The Emergence Engine has been a difficult project to work on. It is so massive in scope, that my biggest regret is that I did the whole thing by myself. I now understand why teams work on games. They are too big a project for one person to take on. There is way too much involved. Even if I could have had just two developers, one for the client side of the game engine, and one for the server side, it would have been a lot easier to develop this project. Not to mention the fact that all the art and other assets in the game engine were also developed by me. Let me give an example of how much work that is. I recently developed doors for the game engine. To even begin developing a door I had to create a mesh for the door. Then I had to skin the mesh. 3D modelling is one job by itself. Skinning could possibly be a second job. Then I had to create the entity definition file for the door. This is a programming job, but it is a simple programming job that could easily be done by someone more comfortable with the word “scripting” than programming. (An entity definition file is an XML file, so event the scripting isn’t that complex.) That, again, is another job right there. After that I had to write the AI for the door, but before I could do that I needed to modify the AI implementation in the game engine to meet the requirements necessary for one AI to activate another AI. That is another job. Meanwhile, the game engine still needs a lot of work with the implementation of audio, another job. And I want to implement some advanced graphic techniques such as a particle effect system, and dynamic shadows. Again, those are more jobs.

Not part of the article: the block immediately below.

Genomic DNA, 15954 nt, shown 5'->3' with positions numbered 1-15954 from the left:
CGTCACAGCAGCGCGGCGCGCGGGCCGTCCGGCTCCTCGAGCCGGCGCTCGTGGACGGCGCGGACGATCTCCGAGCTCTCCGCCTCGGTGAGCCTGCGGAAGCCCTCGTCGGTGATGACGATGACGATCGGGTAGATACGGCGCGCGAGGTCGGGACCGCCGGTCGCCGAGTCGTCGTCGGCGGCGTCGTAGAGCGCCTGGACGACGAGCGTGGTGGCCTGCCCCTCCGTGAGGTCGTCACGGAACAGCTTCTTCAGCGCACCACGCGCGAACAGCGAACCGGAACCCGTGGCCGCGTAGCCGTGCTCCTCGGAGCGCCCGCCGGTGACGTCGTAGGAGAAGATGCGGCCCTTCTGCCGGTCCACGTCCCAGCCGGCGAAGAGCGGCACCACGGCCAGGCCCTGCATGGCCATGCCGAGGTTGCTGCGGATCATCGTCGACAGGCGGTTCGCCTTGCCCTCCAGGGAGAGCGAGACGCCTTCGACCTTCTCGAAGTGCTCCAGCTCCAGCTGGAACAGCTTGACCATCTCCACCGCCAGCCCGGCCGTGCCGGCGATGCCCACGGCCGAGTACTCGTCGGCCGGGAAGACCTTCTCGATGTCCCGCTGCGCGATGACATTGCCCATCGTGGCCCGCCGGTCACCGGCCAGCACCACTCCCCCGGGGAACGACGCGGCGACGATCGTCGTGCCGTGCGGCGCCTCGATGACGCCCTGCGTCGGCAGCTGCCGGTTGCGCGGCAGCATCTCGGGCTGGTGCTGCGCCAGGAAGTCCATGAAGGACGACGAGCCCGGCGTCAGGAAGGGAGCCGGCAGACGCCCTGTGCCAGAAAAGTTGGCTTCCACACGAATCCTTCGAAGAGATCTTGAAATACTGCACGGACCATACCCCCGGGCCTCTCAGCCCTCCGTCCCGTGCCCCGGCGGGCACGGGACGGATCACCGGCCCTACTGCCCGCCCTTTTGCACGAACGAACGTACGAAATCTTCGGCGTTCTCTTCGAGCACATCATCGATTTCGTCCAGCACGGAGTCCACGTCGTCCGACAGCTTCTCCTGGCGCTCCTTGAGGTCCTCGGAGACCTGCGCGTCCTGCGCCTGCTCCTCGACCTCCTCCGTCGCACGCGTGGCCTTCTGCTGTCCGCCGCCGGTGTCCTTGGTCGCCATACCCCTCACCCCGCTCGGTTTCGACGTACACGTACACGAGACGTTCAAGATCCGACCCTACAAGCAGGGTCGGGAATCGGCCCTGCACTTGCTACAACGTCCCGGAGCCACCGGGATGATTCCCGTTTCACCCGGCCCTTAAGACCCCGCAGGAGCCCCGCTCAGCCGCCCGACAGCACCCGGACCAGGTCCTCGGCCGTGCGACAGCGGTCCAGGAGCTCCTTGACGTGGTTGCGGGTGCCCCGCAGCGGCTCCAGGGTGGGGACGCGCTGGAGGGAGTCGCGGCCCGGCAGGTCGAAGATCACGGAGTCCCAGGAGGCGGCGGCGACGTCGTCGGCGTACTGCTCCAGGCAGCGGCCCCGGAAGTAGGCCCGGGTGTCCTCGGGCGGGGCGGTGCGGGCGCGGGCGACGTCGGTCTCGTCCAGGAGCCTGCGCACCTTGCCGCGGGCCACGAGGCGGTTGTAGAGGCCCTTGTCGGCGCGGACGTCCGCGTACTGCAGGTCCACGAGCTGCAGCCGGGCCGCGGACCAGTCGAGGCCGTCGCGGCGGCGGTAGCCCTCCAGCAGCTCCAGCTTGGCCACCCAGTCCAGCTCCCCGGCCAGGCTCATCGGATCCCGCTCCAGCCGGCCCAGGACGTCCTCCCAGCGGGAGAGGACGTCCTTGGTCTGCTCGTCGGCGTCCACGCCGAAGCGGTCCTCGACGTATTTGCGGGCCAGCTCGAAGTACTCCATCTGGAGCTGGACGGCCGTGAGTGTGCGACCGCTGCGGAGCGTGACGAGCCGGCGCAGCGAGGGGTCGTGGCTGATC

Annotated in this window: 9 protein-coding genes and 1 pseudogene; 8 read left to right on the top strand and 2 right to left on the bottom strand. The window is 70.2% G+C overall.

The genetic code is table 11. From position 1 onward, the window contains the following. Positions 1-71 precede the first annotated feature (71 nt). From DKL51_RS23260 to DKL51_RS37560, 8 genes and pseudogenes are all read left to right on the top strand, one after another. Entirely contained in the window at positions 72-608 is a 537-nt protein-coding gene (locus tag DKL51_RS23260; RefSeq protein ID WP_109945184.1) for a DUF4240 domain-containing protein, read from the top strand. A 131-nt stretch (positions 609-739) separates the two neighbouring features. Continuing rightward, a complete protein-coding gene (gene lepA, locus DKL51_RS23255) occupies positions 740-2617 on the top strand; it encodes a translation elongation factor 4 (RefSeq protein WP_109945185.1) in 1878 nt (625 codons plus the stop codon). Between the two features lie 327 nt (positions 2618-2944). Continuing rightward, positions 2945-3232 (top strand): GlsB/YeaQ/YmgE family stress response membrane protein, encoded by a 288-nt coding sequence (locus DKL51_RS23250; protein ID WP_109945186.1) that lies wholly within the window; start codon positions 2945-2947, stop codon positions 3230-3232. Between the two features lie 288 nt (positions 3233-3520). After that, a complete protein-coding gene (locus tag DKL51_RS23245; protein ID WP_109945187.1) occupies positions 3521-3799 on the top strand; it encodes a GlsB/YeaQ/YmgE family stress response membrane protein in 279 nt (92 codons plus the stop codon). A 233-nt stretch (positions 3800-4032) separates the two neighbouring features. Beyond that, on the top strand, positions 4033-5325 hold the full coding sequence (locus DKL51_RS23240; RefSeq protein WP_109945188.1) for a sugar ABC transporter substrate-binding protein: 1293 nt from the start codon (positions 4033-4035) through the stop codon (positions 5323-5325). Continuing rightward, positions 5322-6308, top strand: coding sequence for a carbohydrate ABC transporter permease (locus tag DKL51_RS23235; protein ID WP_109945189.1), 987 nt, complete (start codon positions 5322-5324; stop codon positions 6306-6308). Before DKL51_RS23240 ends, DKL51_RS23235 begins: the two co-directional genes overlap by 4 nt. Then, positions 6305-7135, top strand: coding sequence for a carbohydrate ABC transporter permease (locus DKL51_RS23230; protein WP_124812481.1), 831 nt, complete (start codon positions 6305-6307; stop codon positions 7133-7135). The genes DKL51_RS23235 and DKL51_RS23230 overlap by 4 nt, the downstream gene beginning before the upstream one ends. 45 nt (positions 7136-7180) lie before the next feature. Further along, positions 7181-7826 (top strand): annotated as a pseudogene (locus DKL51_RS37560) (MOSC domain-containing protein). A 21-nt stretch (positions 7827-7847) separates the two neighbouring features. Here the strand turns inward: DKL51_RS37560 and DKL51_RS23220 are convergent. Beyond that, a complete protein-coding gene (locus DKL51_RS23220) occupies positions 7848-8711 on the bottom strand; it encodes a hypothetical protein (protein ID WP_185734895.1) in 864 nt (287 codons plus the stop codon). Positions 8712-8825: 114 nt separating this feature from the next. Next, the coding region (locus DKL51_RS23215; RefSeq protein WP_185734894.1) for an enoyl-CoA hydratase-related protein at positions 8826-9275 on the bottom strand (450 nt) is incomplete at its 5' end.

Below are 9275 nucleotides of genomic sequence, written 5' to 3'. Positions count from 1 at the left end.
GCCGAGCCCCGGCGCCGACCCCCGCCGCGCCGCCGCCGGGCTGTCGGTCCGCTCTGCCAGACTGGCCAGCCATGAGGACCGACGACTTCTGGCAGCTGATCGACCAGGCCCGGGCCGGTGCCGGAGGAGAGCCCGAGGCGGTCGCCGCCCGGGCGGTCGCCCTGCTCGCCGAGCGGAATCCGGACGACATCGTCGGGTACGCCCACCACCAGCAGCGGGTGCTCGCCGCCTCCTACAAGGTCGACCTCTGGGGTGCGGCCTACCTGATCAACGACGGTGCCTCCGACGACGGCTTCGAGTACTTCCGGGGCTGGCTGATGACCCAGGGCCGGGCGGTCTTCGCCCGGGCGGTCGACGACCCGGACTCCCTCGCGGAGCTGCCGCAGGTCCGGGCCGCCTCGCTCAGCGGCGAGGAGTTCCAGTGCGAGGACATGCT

The point I’m trying to make, is that developing a 3D engine by one’s self is torture. A modern game is a group project. I wish I would have had computer scientist friends that were serious about game development, then maybe I could have worked with them, but I didn’t have any friends with the kind of talent that I needed. I mean most of the people I know don’t really understand the concept polymorphism, let alone what a pure virtual function is. Techniques which are used extensively in the Emergence Engine.
I mentioned in some of my posts that the Emergence Engine is trying to be too robust. I was really trying to develop something to put on a resume, but I was obsessed with adding all the features of a mod-able game engine. If I had just come up with a simple game design, and made it, it may have been a lot easier, but instead I wanted to develop a generic game engine that could be used for any type of game that I wanted. I mentioned that my original plans were to create a ”Gabriel Knight 3” type adventure game. The engine in it’s present state could be used for that, but it could also become a 3D side-scroller, or a ”Deus Ex” clone. It wouldn’t be good for an RTS game, or an open world game like ”Grand Theft Auto”, but other than that it could be almost anything.
Well I’ve done enough ranting. I really just wanted to explain why most of the posts in this blog are so confusing to read. This game engine is still in development. It works, but it still needs a lot of work.